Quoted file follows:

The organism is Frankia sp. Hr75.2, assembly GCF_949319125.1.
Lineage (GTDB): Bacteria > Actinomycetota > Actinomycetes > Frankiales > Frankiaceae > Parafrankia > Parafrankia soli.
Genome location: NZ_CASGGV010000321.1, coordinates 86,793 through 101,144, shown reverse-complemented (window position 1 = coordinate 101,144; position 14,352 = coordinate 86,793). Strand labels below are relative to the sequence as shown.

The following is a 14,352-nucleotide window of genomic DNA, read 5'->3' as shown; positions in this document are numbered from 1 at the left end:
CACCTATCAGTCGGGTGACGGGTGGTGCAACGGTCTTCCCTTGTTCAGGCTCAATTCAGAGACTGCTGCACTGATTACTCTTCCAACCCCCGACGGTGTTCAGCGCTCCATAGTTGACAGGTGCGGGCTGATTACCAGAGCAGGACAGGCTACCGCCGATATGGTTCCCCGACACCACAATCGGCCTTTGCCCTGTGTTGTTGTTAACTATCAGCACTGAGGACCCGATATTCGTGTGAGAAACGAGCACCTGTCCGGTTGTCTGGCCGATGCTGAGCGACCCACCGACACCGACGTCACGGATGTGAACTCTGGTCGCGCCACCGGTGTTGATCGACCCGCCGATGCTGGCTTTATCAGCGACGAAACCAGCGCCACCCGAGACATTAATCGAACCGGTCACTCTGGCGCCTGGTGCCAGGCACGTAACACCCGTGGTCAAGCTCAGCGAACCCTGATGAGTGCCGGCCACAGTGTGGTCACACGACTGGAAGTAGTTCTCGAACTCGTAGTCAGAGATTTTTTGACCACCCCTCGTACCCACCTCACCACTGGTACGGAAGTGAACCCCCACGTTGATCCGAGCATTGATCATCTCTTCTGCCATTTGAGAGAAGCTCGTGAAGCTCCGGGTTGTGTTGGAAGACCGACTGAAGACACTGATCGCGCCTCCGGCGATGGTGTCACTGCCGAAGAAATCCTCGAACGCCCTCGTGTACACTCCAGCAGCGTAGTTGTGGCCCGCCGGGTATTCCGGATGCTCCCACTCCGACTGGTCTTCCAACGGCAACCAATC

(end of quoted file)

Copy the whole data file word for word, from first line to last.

The organism is Frankia sp. Hr75.2, assembly GCF_949319125.1.
Lineage (GTDB): Bacteria > Actinomycetota > Actinomycetes > Frankiales > Frankiaceae > Parafrankia > Parafrankia soli.
Genome location: NZ_CASGGV010000321.1, coordinates 86,793 through 101,144, shown reverse-complemented (window position 1 = coordinate 101,144; position 14,352 = coordinate 86,793). Strand labels below are relative to the sequence as shown.

The following is a 14,352-nucleotide window of genomic DNA, read 5'->3' as shown; positions in this document are numbered from 1 at the left end:
CACCTATCAGTCGGGTGACGGGTGGTGCAACGGTCTTCCCTTGTTCAGGCTCAATTCAGAGACTGCTGCACTGATTACTCTTCCAACCCCCGACGGTGTTCAGCGCTCCATAGTTGACAGGTGCGGGCTGATTACCAGAGCAGGACAGGCTACCGCCGATATGGTTCCCCGACACCACAATCGGCCTTTGCCCTGTGTTGTTGTTAACTATCAGCACTGAGGACCCGATATTCGTGTGAGAAACGAGCACCTGTCCGGTTGTCTGGCCGATGCTGAGCGACCCACCGACACCGACGTCACGGATGTGAACTCTGGTCGCGCCACCGGTGTTGATCGACCCGCCGATGCTGGCTTTATCAGCGACGAAACCAGCGCCACCCGAGACATTAATCGAACCGGTCACTCTGGCGCCTGGTGCCAGGCACGTAACACCCGTGGTCAAGCTCAGCGAACCCTGATGAGTGCCGGCCACAGTGTGGTCACACGACTGGAAGTAGTTCTCGAACTCGTAGTCAGAGATTTTTTGACCACCCCTCGTACCCACCTCACCACTGGTACGGAAGTGAACCCCCACGTTGATCCGAGCATTGATCATCTCTTCTGCCATTTGAGAGAAGCTCGTGAAGCTCCGGGTTGTGTTGGAAGACCGACTGAAGACACTGATCGCGCCTCCGGCGATGGTGTCACTGCCGAAGAAATCCTCGAACGCCCTCGTGTACACTCCAGCAGCGTAGTTGTGGCCCGCCGGGTATTCCGGATGCTCCCACTCCGACTGGTCTTCCAACGGCAACCAATC